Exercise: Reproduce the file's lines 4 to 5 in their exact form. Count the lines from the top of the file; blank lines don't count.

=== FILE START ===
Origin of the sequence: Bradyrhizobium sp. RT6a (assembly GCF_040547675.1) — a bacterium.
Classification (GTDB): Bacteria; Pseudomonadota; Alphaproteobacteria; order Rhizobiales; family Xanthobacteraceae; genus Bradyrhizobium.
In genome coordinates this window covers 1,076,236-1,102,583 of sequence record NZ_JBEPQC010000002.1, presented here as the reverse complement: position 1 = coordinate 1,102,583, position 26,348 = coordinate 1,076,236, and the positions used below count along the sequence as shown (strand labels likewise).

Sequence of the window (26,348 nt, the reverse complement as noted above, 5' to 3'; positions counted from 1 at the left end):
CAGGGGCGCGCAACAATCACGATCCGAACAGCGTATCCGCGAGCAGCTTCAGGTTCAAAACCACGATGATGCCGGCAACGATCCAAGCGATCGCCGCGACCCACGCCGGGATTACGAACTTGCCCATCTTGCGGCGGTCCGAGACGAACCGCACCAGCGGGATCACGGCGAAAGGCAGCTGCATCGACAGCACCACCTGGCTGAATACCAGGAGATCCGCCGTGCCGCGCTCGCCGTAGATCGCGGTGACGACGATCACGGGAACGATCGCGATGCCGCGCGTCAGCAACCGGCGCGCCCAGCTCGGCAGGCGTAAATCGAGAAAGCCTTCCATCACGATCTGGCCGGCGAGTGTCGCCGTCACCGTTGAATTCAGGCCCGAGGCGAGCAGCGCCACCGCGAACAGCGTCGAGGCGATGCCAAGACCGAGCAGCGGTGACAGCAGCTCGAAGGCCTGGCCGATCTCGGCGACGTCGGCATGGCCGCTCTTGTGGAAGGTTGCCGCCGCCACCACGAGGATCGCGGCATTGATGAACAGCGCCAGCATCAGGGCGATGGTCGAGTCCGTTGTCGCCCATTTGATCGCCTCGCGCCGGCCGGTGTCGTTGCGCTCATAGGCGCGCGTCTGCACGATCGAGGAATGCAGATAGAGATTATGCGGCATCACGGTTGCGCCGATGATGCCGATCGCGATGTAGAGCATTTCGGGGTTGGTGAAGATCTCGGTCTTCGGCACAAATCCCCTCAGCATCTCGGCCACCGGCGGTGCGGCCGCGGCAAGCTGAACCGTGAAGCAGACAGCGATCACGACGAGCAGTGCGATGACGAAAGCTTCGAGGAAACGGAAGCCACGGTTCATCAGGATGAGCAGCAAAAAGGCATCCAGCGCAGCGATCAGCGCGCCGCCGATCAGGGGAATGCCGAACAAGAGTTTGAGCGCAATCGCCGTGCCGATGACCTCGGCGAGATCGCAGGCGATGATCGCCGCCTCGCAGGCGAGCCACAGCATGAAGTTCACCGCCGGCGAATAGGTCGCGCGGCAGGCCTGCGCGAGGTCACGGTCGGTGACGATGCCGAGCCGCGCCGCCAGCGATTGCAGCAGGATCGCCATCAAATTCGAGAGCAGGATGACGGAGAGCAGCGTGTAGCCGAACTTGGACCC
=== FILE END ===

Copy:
Sequence of the window (26,348 nt, the reverse complement as noted above, 5' to 3'; positions counted from 1 at the left end):
CAGGGGCGCGCAACAATCACGATCCGAACAGCGTATCCGCGAGCAGCTTCAGGTTCAAAACCACGATGATGCCGGCAACGATCCAAGCGATCGCCGCGACCCACGCCGGGATTACGAACTTGCCCATCTTGCGGCGGTCCGAGACGAACCGCACCAGCGGGATCACGGCGAAAGGCAGCTGCATCGACAGCACCACCTGGCTGAATACCAGGAGATCCGCCGTGCCGCGCTCGCCGTAGATCGCGGTGACGACGATCACGGGAACGATCGCGATGCCGCGCGTCAGCAACCGGCGCGCCCAGCTCGGCAGGCGTAAATCGAGAAAGCCTTCCATCACGATCTGGCCGGCGAGTGTCGCCGTCACCGTTGAATTCAGGCCCGAGGCGAGCAGCGCCACCGCGAACAGCGTCGAGGCGATGCCAAGACCGAGCAGCGGTGACAGCAGCTCGAAGGCCTGGCCGATCTCGGCGACGTCGGCATGGCCGCTCTTGTGGAAGGTTGCCGCCGCCACCACGAGGATCGCGGCATTGATGAACAGCGCCAGCATCAGGGCGATGGTCGAGTCCGTTGTCGCCCATTTGATCGCCTCGCGCCGGCCGGTGTCGTTGCGCTCATAGGCGCGCGTCTGCACGATCGAGGAATGCAGATAGAGATTATGCGGCATCACGGTTGCGCCGATGATGCCGATCGCGATGTAGAGCATTTCGGGGTTGGTGAAGATCTCGGTCTTCGGCACAAATCCCCTCAGCATCTCGGCCACCGGCGGTGCGGCCGCGGCAAGCTGAACCGTGAAGCAGACAGCGATCACGACGAGCAGTGCGATGACGAAAGCTTCGAGGAAACGGAAGCCACGGTTCATCAGGATGAGCAGCAAAAAGGCATCCAGCGCAGCGATCAGCGCGCCGCCGATCAGGGGAATGCCGAACAAGAGTTTGAGCGCAATCGCCGTGCCGATGACCTCGGCGAGATCGCAGGCGATGATCGCCGCCTCGCAGGCGAGCCACAGCATGAAGTTCACCGCCGGCGAATAGGTCGCGCGGCAGGCCTGCGCGAGGTCACGGTCGGTGACGATGCCGAGCCGCGCCGCCAGCGATTGCAGCAGGATCGCCATCAAATTCGAGAGCAGGATGACGGAGAGCAGCGTGTAGCCGAACTTGGACCC